Wednesday, 28 December 2011

Pizza tomatoes


A barely there recipe for a barely there blog. Current favourite breakfast, tomatoes-that-taste-like-pizza on toast. Slice a beef tomato into discs and arrange in a single layer on a baking tray. Douse with olive oil, scatter with sea salt and pepper, add a few tiny slivers of garlic and a sprinkling of fresh (preferable) or dried thyme. Grill under a high heat for five minutes, scoop onto toast, eat.

Still here, still eating lots. Just not writing it down :-)

Monday, 25 July 2011

Chipotle beef back ribs, butter rice & scotch bonnet sauce

FACTOID: short ribs are the back of the ribcage, near the flank and sirloin bits, and the meat is on top of the bones. Back ribs – rather confusingly – are from the front end near the tasty rib-eye stuff, and the meat is between the bones. There’s a higher bone to beef ratio with back ribs but they’re subsequently cheaper - the racks below were £3 each from Ginger Pig in Hackney - and, with all that lovely fat, have bags of flavour. Nose to tail kids, nose to tail.

Nice rack.

Serves two very hungry people (or one slightly less hungry person four times)

For the ribs

2 racks of beef ‘spare’ ribs

2 red peppers, roughly sliced

15 shallots, peeled

2 sticks of celery, roughly chopped

2 carrots, roughly chopped

6 cloves garlic

The stems from a bunch of coriander

1kg vine tomatoes – you can go for fairly big ones, they don’t need to be tiny – cut in half

1 scotch bonnet chilli

2l beef stock

A massive, massive cooking pot, suitable for the oven

Spices and stuff

2 chipotle chillies

3tsp ground cumin

1tsp ground coriander

2tsp smoked paprika

½ tsp turmeric

3 star anise

6 bay leaves

3tsp sea salt

1tsp ground black pepper

To finish the sauce

Large bunch of coriander

1 scotch bonnet chilli – without or without seeds as is your preference, I included them

2tsp caster sugar

Juice of 2 limes

Butter rice

200g rice

50g butter

1tsp salt

Heat the oven to 150 degrees C / gas mark 2.

Chop the racks in half by following the edge of one of the central bones with your knife.

Split the chipotles in half and flatten them before tipping them seeds and all into a hot, dry frying pan. Toast for a couple of minutes – be sure to stick your nose above the pan and inhale the deliciously evocative smoky pepper smells – then remove from the pan.

Add a massive glug of olive oil to your massive, massive cooking pot, and gently cook the peppers, shallots, celery, carrots, garlic and coriander stems until they start to soften and smell sweet. Chuck in the spices and stuff, and cook for a further ten minutes. This bit also smells ace.

FACTOID: turmeric isn't really used for flavor – it tastes a bit gross – but is an excellent coagulant so keeps meat all moist and juicy, thus its prevalence in slow cooking and BBQ dishes.

Add the tomatoes to the pot, and leave them to get a bit squishy for ten or so minutes.

Add the stock along with 1 scotch bonnet chilli, then add the ribs, maneuvering the contents of the pot so that everything sits obediently just below the surface (you might need a smidge more liquid).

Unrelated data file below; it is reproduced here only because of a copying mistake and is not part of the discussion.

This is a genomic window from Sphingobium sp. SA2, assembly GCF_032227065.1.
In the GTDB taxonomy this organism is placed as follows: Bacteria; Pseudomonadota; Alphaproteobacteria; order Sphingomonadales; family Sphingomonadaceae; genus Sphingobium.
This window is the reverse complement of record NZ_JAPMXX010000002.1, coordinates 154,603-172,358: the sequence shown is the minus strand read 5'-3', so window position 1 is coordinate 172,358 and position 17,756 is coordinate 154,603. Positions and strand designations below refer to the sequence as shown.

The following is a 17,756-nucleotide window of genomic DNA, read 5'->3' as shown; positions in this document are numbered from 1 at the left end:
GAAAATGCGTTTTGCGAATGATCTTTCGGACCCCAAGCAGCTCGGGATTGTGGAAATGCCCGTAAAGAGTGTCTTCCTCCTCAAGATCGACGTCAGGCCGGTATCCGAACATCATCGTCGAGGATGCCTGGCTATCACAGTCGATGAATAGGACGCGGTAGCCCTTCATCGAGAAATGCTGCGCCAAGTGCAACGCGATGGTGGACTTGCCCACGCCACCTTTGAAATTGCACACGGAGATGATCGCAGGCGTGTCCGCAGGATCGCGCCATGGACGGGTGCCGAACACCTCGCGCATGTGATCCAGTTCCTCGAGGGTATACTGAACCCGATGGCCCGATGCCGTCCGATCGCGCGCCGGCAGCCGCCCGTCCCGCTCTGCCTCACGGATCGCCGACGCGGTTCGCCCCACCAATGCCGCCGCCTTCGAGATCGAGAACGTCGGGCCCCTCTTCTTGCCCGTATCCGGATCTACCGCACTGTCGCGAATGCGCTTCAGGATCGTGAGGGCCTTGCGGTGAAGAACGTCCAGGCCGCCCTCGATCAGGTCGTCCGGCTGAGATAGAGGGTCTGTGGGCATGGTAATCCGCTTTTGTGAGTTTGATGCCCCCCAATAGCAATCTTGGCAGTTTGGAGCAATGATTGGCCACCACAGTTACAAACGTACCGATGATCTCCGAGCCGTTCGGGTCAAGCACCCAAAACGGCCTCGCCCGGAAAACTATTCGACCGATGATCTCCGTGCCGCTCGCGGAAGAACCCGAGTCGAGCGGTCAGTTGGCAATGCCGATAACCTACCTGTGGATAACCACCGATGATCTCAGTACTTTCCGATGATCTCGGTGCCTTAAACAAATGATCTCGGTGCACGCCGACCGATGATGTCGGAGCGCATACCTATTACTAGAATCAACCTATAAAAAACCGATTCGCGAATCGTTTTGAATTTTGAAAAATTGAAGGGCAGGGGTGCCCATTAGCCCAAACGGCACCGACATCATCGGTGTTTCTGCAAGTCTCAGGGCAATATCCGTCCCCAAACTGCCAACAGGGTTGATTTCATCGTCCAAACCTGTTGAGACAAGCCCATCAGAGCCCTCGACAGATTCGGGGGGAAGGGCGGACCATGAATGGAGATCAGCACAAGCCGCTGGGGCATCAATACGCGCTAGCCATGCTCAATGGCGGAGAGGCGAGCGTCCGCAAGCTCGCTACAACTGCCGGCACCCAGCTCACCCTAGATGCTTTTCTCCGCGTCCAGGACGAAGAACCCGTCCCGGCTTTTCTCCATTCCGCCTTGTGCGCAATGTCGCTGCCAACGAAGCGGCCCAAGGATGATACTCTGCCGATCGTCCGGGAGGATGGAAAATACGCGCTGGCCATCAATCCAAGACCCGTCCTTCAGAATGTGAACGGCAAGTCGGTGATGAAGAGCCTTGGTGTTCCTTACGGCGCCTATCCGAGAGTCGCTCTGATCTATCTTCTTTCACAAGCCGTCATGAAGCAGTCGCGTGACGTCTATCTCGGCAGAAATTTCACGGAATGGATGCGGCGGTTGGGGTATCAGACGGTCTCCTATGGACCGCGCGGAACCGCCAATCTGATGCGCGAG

Cut a circle of foil large enough rest on the surface of the liquid and be wrapped over the top of the pan, and do just that. Stick the pot in the oven and go distract yourself for 3 hours…learn the rudiments of a foreign language…tidy your bedroom…paint your finger nails an attractive shade of purple before removing the whole lot because you can’t colour between the lines…I don’t care, just leave the oven alone.

Butter rice

Butter rice is essentially just an excuse to add even more butter to life. Rice is THE best carb and no one will convince me otherwise, and forcing it to absorb delicious, delicious butter is adds a subtle but welcome layer of additional food sexy. You can cook this between 30 minutes and an hour before you want to serve - it'll stay nice and hot.

Put a pan of water onto boil and rinse the rice under cold running water for a couple of minutes. Add the salt to the water, then add the rice. Give it s stir, let the rice sink for a couple of seconds and pour off all but 2cm of the water. Add the butter, stir again before putting a lid on the pan and turning the heat down to a gentle simmer. Cook for 5 minutes then turn off the heat. DO NOT lift the lid or it’ll go all wrong. Just leave it alone until you serve, okay?

Back to the ribs

When the braising time is up, carefully remove the ribs from the pot. Skim the fat from the liquid, then boil rapidly and reduce by 1/3 - this took around 15 minutes. Add the sugar and scotch bonnet, blitz the lot, and pass through a seive. Add the coriander and lime juice, blitz again and taste - I added a fair amount of salt at this point. You'll have LOADS of sauce, but it's okay - it doubles as a spicy soup, or can be frozen in batches for future times.

To serve

Heat the grill as high as it’ll go – this would be FABULOUS on the BBQ but alack! I don’t own one – baste the ribs with the skimmed-off fat and sprinkle with salt. Stick them under the grill for a couple of minutes each side, until the fat sizzles and they’re nicely browned. Serve them with the butter rice, sauce and - if you can be bothered – some guacamole.